0

Full Content is available to subscribers

Subscribe/Learn More  >

Mechanism Branches, Turning Curves, and Critical Points

[+] Author Affiliations
David H. Myszka, Andrew P. Murray

University of Dayton, Dayton, OH

Charles W. Wampler

General Motors R&D Center, Warren, MI

Paper No. DETC2012-70277, pp. 1513-1525; 13 pages
doi:10.1115/DETC2012-70277
From:
  • ASME 2012 International Design Engineering Technical Conferences and Computers and Information in Engineering Conference
  • Volume 4: 36th Mechanisms and Robotics Conference, Parts A and B
  • Chicago, Illinois, USA, August 12–15, 2012
  • Conference Sponsors: Design Engineering Division, Computers and Information in Engineering Division
  • ISBN: 978-0-7918-4503-5
  • Copyright © 2012 by ASME and General Motors

abstract

This paper considers single-degree-of-freedom, closed-loop linkages with a designated input angle and one design parameter. For a fixed value of the design parameter, a linkage has turning points (dead-input singularities), which break the motion curve into branches such that the motion along each branch can be driven monotonically from the input. As the design parameter changes, the number of branches and their connections, in short the topology of the motion curve, may change at certain critical points. As the design parameter changes, the turning points sweep out a curve we call the “turning curve,” and the critical points are the singularities in this curve with respect to the design parameter. The critical points have succinct geometric interpretations as transition linkages. We present a general method to compute the turning curve and its critical points. As an example, the method is used on a Stephenson II linkage. Additionally, the Stephenson III linkage is revisited where the input angle is able to rotate more than one revolution between singularities. This characteristic is associated with cusps on the turning point curve.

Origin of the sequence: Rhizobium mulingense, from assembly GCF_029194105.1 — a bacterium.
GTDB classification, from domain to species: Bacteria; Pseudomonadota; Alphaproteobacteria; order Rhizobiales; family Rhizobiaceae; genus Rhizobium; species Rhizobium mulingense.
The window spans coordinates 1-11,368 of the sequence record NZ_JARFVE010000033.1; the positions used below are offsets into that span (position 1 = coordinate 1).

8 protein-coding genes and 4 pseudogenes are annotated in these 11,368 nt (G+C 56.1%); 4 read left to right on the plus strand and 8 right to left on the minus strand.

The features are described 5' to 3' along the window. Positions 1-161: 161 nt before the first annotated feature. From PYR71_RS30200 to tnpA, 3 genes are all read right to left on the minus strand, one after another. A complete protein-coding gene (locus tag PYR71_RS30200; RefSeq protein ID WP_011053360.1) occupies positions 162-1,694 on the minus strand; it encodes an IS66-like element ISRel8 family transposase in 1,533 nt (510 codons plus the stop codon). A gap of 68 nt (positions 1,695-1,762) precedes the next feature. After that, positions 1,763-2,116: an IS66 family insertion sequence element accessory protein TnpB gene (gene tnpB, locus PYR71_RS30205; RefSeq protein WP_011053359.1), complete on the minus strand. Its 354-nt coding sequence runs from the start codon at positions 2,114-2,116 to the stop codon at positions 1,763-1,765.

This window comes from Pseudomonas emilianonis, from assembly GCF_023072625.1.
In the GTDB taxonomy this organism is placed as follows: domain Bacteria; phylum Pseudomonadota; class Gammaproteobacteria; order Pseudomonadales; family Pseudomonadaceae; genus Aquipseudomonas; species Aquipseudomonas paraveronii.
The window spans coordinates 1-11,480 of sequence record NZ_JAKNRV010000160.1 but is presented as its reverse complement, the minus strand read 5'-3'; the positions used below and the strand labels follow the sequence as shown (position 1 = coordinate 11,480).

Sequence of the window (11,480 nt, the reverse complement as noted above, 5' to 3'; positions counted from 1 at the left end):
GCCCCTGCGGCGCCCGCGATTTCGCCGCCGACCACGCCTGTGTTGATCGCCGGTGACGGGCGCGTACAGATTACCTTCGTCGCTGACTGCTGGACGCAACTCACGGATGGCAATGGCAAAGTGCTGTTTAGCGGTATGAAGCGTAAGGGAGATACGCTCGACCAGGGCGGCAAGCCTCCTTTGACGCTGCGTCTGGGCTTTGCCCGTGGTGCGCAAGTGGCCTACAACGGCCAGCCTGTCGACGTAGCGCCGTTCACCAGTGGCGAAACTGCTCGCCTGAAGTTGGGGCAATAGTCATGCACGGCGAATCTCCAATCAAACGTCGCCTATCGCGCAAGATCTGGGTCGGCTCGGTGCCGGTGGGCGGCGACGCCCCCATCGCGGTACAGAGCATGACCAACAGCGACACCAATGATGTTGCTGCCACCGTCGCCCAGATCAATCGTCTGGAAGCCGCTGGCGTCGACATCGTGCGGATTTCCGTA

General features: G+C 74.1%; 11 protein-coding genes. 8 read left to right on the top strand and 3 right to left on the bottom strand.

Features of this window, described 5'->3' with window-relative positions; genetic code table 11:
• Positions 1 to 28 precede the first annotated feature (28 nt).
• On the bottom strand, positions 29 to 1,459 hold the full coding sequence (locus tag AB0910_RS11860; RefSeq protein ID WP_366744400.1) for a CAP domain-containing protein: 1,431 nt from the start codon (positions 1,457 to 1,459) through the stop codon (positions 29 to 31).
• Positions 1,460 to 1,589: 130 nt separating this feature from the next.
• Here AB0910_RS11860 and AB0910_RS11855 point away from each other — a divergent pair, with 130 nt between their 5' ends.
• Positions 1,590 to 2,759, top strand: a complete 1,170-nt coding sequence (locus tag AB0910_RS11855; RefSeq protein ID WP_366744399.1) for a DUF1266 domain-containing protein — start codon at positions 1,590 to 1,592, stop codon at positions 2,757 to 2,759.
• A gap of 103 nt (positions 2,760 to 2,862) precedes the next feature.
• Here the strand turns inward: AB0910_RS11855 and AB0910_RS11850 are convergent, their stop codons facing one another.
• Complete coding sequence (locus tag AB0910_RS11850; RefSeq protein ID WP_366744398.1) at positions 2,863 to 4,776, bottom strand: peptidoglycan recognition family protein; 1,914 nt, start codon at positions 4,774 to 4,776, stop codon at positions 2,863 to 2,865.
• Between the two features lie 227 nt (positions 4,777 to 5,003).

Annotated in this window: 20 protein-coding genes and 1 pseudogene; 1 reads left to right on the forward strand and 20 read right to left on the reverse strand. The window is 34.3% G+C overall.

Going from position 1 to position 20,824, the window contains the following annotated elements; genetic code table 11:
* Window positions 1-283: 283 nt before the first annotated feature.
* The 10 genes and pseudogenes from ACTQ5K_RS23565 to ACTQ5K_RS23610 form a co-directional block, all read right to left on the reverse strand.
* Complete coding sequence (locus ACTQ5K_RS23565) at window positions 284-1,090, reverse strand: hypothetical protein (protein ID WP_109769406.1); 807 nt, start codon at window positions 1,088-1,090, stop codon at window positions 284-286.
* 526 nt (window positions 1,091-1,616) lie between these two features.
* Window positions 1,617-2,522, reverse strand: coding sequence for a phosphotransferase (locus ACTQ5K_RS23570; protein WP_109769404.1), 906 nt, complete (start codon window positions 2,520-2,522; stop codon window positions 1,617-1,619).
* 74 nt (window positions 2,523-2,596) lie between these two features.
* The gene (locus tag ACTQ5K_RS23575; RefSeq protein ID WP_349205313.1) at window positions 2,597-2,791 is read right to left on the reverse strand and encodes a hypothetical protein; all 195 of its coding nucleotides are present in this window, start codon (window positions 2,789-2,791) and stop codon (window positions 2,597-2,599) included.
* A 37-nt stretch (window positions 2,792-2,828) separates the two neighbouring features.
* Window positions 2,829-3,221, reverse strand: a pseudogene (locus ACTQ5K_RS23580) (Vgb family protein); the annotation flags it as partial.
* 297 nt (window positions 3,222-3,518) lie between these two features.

Copyright © 2012 by ASME and General Motors

Figures

Tables

Interactive Graphics

Video

Country-Specific Mortality and Growth Failure in Infancy and Yound Children and Association With Material Stature

Use interactive graphics and maps to view and sort country-specific infant and early dhildhood mortality and growth failure data and their association with maternal

NOTE:
Citing articles are presented as examples only. In non-demo SCM6 implementation, integration with CrossRef’s "Cited By" API will populate this tab (http://www.crossref.org/citedby.html).

Some tools below are only available to our subscribers or users with an online account.

Related Content

Customize your page view by dragging and repositioning the boxes below.

Related eBook Content
Topic Collections

Sorry! You do not have access to this content. For assistance or to subscribe, please contact us:

  • TELEPHONE: 1-800-843-2763 (Toll-free in the USA)
  • EMAIL: asmedigitalcollection@asme.org
Sign In